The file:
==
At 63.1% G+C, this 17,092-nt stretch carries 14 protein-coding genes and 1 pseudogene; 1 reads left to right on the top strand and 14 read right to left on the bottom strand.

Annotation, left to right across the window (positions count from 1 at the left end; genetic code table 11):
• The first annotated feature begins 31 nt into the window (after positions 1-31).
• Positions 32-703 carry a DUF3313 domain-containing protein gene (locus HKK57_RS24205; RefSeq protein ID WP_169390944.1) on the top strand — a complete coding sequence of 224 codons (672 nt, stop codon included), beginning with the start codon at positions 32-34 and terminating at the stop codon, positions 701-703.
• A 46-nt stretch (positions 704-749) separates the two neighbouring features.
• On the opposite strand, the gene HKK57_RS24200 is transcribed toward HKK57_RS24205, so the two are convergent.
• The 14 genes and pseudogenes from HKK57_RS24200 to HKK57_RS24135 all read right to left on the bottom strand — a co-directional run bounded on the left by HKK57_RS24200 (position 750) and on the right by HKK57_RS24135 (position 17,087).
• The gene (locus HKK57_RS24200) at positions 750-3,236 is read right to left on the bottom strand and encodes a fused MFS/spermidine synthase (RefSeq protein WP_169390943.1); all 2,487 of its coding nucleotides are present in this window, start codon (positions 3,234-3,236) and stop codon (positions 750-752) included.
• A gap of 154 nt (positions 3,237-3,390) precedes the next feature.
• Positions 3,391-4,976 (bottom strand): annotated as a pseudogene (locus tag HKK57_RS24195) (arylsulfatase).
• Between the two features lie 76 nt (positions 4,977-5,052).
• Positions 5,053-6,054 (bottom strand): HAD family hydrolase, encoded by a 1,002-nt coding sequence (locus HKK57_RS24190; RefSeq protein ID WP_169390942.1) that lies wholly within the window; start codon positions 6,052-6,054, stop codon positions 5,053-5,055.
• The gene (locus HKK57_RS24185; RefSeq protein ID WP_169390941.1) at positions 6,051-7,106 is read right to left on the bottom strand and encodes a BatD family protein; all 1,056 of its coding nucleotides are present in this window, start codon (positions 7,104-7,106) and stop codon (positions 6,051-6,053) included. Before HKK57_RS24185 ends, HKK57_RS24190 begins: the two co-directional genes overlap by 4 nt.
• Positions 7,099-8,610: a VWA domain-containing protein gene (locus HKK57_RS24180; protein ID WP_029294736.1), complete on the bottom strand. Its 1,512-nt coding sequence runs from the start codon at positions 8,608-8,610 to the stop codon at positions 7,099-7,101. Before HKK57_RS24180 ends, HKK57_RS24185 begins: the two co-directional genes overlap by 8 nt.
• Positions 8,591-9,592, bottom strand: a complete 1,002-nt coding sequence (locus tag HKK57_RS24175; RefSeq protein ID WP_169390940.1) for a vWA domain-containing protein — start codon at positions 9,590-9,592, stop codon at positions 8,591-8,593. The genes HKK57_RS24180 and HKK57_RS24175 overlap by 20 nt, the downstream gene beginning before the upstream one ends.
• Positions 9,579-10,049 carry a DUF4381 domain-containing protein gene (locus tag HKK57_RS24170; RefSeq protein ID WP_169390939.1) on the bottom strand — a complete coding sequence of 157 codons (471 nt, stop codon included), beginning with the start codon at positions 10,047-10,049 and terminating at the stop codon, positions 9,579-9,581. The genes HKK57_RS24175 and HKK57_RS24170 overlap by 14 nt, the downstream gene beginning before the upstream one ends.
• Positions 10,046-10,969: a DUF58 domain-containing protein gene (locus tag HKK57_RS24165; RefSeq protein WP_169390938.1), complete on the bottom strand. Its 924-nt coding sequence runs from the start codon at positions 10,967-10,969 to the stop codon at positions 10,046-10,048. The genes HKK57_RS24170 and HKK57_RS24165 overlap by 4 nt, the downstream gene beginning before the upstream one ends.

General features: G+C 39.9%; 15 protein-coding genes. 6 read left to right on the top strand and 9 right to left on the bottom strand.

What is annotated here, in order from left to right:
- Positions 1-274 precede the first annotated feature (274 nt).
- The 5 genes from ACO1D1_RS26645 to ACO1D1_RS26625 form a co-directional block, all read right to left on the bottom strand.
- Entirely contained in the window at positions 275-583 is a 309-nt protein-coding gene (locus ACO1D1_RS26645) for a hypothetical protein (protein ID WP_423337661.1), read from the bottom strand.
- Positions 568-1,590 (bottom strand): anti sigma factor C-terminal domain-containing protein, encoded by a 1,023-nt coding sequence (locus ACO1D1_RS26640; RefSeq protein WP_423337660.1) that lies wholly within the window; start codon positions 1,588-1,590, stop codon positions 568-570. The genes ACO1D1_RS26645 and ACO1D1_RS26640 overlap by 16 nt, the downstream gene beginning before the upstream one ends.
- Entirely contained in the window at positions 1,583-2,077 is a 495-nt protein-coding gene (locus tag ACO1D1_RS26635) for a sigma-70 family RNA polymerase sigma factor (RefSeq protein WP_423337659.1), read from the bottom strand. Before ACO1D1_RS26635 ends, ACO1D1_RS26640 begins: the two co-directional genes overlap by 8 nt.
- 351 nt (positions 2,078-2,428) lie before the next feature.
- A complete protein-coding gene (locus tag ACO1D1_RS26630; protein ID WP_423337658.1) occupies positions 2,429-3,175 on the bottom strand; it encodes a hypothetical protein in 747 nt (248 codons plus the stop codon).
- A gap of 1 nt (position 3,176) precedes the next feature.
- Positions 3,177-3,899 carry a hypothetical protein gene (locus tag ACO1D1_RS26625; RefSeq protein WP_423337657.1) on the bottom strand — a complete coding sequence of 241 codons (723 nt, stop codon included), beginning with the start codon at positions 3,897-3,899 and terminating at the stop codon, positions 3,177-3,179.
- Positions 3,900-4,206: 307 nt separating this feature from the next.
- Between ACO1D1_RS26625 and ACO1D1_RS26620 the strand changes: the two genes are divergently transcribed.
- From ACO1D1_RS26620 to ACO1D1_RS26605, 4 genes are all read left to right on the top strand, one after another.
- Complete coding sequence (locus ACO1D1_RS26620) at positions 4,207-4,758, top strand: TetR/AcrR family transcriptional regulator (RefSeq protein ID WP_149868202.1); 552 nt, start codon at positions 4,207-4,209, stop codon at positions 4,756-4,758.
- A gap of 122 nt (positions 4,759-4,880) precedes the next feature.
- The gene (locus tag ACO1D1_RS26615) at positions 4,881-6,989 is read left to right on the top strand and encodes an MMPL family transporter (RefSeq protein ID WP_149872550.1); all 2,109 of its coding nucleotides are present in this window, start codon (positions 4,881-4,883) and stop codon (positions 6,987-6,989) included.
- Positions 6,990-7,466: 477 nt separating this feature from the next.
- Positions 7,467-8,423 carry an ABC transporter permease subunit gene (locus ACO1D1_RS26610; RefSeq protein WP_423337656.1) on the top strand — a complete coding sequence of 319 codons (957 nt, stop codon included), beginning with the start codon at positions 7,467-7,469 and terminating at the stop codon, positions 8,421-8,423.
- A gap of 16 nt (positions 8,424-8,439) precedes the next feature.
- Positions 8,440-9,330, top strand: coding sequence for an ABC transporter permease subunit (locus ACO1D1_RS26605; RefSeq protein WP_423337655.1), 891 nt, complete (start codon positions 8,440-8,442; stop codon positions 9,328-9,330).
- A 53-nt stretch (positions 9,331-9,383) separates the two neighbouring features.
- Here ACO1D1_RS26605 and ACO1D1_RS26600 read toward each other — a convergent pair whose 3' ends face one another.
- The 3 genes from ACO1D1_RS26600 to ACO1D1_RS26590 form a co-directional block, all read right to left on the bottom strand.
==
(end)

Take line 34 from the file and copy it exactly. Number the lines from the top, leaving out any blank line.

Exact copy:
- The gene (locus tag ACO1D1_RS26615) at positions 4,881-6,989 is read left to right on the top strand and encodes an MMPL family transporter (RefSeq protein ID WP_149872550.1); all 2,109 of its coding nucleotides are present in this window, start codon (positions 4,881-4,883) and stop codon (positions 6,987-6,989) included.